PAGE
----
Why did prices level off from 1980 - 1986?


Because the US went into recession in 1980.

Sniper says
Wrong, rates took a steep dive back down from 18% to 10%, which made houses more affordable, which cause prices to start rising again. As rates dropped below 10%, prices accelerated higher.


Seriously why do we have to argue facts? Prices started rising quickly in 1989 after 2 years of steady to slightly rising rates.

Sniper says
And prices shot up due to lower rates and higher dual family incomes.


According to you. But you have a very weak case.

Sniper says
And you think that was from "low and falling rates"?


How many times do I have to say the same thing. I believe interest rates are a 2nd or 3rd order effect which have very little effect on housing prices. The fact that housing prices have risen during high interest rates and fallen during low interest rates show pretty conclusively that I am correct.

Sniper says
Unfortunately, the last 20+ years proves that statement to be false.


Nope--like I told another poster, cherry picking a short time proves nothing.
75   anonymous   ignore (null)   2018 Feb 15, 9:53am   ↑ like (0)   ↓ dislike (0)   quote        

anon_8f378 says
Patrick says
If they raise their rates to compensate for inflation, that makes houses more expensive for new buyers, and the value of the equity in existing houses could well fall.


It never has in the past. Not sure why it would be different this time.


Patrick is half right. Banks did compensate making houses more expensive for new buyers. However thanks to sticky prices housing equity did not fall. Instead the volume of transactions slowed to a trickle and the only houses that cleared the market we're the ones sold to Byers willing to pay those sticky prices.

We saw on the same phenomenon 2012 or so. Negative equity was so high that everyone here just assumed that prices would collapse and a Second wave of sellers would get desperate and Sell. That did not happen and I was desperate and sellers were Starburn enough to hold on as the volume of transactions is slowly clearing the market.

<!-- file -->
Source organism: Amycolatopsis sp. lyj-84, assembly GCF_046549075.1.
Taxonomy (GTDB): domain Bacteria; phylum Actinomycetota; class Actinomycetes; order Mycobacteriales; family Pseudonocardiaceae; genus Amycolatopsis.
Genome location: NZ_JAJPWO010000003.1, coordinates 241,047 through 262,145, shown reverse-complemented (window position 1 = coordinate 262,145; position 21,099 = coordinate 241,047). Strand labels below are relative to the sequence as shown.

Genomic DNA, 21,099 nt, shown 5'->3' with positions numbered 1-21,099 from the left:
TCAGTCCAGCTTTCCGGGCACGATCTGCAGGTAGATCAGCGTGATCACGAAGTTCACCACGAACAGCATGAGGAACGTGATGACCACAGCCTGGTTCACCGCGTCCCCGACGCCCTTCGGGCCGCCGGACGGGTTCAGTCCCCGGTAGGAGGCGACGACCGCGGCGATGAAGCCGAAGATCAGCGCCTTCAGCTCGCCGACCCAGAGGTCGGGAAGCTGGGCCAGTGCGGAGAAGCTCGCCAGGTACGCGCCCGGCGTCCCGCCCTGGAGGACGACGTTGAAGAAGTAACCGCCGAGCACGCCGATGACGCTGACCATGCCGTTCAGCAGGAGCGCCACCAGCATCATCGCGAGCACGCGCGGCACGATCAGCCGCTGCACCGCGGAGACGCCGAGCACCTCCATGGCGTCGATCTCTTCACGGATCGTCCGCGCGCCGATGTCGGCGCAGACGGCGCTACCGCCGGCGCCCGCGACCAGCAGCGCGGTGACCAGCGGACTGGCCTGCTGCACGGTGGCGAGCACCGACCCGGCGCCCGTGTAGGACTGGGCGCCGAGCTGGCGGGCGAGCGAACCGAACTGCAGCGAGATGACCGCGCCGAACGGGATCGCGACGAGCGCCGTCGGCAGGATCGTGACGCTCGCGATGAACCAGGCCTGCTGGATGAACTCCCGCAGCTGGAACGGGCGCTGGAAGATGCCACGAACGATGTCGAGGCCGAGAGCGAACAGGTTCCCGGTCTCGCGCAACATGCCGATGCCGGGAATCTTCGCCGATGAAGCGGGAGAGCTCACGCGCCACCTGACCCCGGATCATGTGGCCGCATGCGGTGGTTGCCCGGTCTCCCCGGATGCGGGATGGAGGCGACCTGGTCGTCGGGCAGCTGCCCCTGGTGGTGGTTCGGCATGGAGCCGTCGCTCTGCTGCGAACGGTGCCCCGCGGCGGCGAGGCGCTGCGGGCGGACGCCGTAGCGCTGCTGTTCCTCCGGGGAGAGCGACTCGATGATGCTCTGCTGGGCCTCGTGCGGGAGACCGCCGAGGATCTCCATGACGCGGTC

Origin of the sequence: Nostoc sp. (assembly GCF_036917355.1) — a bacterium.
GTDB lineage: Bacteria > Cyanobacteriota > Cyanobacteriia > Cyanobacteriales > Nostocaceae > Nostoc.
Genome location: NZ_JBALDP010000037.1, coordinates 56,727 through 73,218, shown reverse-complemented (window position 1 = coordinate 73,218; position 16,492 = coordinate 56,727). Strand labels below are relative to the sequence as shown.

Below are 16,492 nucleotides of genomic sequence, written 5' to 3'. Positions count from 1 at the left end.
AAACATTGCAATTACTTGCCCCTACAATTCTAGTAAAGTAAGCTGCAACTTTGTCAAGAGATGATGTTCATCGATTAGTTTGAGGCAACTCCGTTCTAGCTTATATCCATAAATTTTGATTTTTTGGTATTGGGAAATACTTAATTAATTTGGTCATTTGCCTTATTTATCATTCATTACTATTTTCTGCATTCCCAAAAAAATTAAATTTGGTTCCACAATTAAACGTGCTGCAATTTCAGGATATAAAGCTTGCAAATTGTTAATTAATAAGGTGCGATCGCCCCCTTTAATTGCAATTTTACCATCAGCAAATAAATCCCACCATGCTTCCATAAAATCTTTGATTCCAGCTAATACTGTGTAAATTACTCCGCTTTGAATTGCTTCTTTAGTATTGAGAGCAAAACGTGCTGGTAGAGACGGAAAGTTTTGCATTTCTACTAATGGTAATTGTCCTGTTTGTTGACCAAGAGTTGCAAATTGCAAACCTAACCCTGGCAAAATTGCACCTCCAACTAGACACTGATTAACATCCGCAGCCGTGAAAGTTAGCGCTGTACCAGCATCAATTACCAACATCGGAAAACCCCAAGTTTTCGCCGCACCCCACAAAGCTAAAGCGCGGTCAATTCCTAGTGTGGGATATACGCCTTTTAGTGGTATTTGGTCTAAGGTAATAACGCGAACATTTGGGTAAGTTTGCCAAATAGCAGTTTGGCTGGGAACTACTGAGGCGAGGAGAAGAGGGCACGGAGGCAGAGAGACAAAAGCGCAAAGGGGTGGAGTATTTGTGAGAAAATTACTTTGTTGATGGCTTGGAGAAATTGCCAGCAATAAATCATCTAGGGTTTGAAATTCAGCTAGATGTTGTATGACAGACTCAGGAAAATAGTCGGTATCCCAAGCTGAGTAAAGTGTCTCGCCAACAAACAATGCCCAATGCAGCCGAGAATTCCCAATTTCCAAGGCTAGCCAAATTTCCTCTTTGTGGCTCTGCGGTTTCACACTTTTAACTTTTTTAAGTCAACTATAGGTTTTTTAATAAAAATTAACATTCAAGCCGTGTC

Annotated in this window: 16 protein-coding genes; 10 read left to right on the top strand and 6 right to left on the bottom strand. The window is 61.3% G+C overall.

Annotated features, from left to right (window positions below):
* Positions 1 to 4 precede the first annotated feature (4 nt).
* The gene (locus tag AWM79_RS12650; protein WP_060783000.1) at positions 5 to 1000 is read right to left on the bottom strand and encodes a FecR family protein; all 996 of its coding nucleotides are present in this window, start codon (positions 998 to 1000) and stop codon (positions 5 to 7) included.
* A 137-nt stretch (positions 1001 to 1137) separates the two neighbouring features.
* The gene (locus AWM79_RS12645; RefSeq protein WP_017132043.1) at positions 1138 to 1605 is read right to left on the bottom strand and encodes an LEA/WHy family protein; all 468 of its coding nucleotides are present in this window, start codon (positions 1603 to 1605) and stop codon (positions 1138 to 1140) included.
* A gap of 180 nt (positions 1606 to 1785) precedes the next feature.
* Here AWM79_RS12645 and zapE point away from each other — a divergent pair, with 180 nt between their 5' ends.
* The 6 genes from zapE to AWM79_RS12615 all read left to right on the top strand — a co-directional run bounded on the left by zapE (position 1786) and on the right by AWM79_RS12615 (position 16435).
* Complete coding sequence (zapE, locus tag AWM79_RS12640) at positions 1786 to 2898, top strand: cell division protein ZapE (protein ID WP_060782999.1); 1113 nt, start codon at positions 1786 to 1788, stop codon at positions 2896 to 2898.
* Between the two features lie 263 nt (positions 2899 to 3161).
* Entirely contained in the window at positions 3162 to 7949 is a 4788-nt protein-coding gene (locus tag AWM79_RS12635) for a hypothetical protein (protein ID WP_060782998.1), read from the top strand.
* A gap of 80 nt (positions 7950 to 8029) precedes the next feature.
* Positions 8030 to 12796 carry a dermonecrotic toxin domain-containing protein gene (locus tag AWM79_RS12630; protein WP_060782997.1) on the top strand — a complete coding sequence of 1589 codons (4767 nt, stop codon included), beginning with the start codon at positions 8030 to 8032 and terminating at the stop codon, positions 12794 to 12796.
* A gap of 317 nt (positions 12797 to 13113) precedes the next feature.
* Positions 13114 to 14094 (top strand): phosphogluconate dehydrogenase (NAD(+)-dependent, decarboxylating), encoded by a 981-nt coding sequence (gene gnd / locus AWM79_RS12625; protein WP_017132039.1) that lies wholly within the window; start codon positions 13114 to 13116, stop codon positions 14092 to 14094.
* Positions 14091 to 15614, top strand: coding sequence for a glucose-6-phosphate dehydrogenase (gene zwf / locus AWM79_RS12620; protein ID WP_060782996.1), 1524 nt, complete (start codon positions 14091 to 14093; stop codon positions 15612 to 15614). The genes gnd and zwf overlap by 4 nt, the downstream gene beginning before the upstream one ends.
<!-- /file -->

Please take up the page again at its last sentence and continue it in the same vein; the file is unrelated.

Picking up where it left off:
76   anonymous   ignore (null)   2018 Feb 15, 9:53am   ↑ like (0)   ↓ dislike (0)   quote        

Sorry that should be "sellers desperate" and "sellers were stubborn". Damn talk to text!
77   Patrick   ignore (0)   2018 Feb 15, 9:54am   ↑ like (0)   ↓ dislike (0)   quote        

If you register on the site, then you can edit your comments.
78   ThreeBays   ignore (0)   2018 Feb 15, 9:55am   ↑ like (0)   ↓ dislike (0)   quote        

Patrick says
Didn't work out that way for me. My rent went up only slowly, and the stock market beat housing appreciation. Wife is happy.

Conversely, I'm sure there were a ton of divorces in the wake of the housing bubble implosion starting in 2008.

It totally depends on the numbers involved. It is wrong to say that renting or buying is always better.


House buyers are usually using 5:1 leverage so their appreciation could be much larger compared to unleveraged stock ownership. Of course, the same can apply in reverse - hence people being under water in 2018, and with sad wives.
79   anonymous   ignore (null)   2018 Feb 15, 10:14am   ↑ like (0)   ↓ dislike (0)   quote        

ThreeBays says
House buyers are usually using 5:1 leverage so their appreciation could be much larger compared to unleveraged stock ownership. Of course, the same can apply in reverse - hence people being under water in 2018, and with sad wives.


Yup, the 5 to 1 leverage is a huge difference maker vs investing in stocks 1:1 and renting - this difference is astounding given a typical human lifetime and productive years.

Speaking of sad wives, I think divorces are much more likely if stock investing tanks especially if a house could have been purchased as an alternative choice. With house, there's something concrete, with stocks, you are a virtual shareholder!
80   anonymous   ignore (null)   2018 Feb 15, 10:14am   ↑ like (0)   ↓ dislike (0)   quote        

Patrick says
What? The value of equity in US housing has most definitely fallen in the past, and dramatically so:


Sorry, must not have been clear. You stated that high interest rates may cause prices to tumble. That's what I was saying hasn't happened in the past.

Of course prices have fallen in the past--typically during recessions, when incomes fall.
81   HappyGilmore   ignore (1)   2018 Feb 16, 8:36am   ↑ like (0)   ↓ dislike (0)   quote        

This graph shows the much stronger correlation between income growth and housing prices: